Saturday, June 9th, the third day of Bonnaroo 2018 dawned warm and sunny. As the morning sunshine transformed into sweltering afternoon concertgoers flocked to shady spots and the Centeroo fountain to cool down any way they could. The hottest day of the festival was also the most crowded, with cars full of new festival goers pouring in all day long. Despite two days of nonstop partying many in the crowd were still in an eager and festive mood and most of the entertainment venues began to fill up by the afternoon.
All I heard on the streets of Seattle this summer was how great the Bumbershoot lineup looked and that this was one of the best years in recent memory. While 2014 marked only my second year at the music and arts festival that takes over Seattle Center on Labor Day weekend, when I compared this year’s lineup to last year’s impressive collection of artists, I couldn’t help but shake my head sadly.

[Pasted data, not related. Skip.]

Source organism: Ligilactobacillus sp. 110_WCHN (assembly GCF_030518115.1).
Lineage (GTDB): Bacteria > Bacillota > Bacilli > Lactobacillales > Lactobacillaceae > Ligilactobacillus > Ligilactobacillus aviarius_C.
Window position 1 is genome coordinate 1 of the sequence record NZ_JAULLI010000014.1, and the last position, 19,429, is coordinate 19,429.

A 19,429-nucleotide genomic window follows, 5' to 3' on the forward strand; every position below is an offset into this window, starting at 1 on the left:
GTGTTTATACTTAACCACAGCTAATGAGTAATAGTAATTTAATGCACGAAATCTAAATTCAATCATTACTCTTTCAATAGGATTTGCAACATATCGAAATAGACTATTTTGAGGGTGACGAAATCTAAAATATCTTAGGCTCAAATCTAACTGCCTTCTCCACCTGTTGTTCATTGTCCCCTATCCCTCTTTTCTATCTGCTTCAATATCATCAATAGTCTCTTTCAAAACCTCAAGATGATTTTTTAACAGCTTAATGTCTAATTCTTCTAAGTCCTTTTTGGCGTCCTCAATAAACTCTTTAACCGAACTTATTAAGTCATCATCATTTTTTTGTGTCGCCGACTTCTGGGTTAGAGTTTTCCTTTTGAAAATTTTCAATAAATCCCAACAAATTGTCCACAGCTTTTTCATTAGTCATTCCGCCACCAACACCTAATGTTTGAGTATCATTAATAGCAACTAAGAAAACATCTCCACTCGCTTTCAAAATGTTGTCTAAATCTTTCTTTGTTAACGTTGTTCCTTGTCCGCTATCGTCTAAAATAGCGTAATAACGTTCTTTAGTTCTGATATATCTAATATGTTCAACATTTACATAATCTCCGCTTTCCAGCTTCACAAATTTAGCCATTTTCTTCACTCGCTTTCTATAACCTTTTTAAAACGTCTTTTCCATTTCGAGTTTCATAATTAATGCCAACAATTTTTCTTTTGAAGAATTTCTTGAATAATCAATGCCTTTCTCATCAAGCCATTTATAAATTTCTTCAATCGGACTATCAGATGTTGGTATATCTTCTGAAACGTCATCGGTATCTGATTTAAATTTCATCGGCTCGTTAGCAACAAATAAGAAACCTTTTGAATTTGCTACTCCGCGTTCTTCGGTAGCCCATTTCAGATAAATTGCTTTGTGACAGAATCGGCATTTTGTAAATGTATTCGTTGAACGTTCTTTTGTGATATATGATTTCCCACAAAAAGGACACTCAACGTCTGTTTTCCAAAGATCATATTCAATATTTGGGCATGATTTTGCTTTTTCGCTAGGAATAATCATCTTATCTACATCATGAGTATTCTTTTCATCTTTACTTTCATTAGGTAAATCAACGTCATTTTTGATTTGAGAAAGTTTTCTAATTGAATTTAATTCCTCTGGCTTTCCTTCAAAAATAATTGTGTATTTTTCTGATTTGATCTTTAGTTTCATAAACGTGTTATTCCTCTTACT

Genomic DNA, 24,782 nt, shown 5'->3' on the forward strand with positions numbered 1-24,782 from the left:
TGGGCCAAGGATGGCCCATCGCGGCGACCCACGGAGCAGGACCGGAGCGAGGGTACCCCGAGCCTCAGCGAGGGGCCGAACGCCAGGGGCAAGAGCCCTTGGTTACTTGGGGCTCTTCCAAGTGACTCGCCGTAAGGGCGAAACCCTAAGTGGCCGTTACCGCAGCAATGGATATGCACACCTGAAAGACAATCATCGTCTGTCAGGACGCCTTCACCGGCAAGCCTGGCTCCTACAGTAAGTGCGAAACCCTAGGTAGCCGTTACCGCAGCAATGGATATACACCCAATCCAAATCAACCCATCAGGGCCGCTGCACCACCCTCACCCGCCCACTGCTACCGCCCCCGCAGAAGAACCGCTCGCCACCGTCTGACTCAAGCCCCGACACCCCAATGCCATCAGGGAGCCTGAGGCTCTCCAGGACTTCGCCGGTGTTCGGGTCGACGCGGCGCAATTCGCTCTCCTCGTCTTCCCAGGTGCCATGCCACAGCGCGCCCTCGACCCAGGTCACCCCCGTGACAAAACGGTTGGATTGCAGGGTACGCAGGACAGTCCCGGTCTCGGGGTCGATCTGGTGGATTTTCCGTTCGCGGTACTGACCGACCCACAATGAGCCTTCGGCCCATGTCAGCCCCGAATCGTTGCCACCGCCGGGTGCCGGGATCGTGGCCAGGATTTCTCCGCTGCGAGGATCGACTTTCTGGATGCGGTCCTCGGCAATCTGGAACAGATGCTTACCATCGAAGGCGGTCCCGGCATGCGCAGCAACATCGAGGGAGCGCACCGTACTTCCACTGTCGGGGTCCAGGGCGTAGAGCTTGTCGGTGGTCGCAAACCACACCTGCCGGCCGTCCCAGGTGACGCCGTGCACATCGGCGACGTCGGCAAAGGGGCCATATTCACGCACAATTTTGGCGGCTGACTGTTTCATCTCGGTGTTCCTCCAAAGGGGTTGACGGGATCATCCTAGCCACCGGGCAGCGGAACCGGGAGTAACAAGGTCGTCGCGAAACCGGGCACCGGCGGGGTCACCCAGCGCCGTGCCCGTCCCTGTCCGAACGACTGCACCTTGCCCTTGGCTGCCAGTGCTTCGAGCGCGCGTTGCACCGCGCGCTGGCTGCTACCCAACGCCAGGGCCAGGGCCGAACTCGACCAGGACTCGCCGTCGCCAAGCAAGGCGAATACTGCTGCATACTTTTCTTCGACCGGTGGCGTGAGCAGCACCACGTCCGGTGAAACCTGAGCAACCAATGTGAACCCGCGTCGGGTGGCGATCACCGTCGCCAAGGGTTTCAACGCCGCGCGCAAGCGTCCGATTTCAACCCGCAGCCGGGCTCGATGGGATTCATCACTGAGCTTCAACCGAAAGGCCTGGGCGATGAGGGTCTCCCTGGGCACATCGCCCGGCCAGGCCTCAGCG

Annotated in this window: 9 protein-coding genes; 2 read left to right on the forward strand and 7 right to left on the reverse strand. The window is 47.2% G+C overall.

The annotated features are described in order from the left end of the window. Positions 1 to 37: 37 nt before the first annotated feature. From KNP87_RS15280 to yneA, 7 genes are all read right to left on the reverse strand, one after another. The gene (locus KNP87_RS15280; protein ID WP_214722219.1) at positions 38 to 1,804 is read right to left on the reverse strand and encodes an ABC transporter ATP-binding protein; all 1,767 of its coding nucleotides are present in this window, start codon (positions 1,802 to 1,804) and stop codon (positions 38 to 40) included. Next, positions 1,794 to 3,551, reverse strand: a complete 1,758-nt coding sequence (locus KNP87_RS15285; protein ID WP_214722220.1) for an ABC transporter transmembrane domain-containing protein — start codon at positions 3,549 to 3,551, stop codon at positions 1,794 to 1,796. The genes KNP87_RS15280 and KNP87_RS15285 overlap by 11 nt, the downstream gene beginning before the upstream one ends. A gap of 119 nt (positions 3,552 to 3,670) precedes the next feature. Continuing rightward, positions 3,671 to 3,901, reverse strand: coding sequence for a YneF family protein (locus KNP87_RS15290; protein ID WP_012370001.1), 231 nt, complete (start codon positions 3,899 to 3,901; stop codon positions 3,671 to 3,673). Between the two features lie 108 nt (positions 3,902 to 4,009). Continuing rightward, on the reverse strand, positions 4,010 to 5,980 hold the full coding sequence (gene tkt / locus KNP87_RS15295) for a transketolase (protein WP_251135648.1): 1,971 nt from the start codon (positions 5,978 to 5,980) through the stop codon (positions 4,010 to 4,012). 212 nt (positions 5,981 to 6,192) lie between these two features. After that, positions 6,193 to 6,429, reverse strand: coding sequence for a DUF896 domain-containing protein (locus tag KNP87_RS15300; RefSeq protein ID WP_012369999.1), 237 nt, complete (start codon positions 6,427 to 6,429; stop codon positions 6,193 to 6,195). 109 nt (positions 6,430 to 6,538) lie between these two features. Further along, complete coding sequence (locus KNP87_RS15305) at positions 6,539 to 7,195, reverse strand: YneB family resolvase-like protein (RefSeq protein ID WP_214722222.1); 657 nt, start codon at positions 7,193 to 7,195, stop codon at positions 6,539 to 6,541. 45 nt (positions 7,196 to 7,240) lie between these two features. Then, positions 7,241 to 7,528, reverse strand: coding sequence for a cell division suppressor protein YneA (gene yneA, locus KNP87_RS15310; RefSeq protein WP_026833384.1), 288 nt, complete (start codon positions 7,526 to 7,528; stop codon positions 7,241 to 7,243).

The Newport Folk Festival may not be a monster fest on the order of a Bonnaroo or a Coachella, but it has rejuvenated itself over the last half dozen years into a premier summer stop for a broad range of alternative, indie, country-rock and folk acts. Much of the rejuvenation has been the result of a conscious decision by festival organizers to loosen the definition of “folk” to include a much wider swath of bands – really anybody who could plausibly include an acoustic guitar at least somewhere in their set list.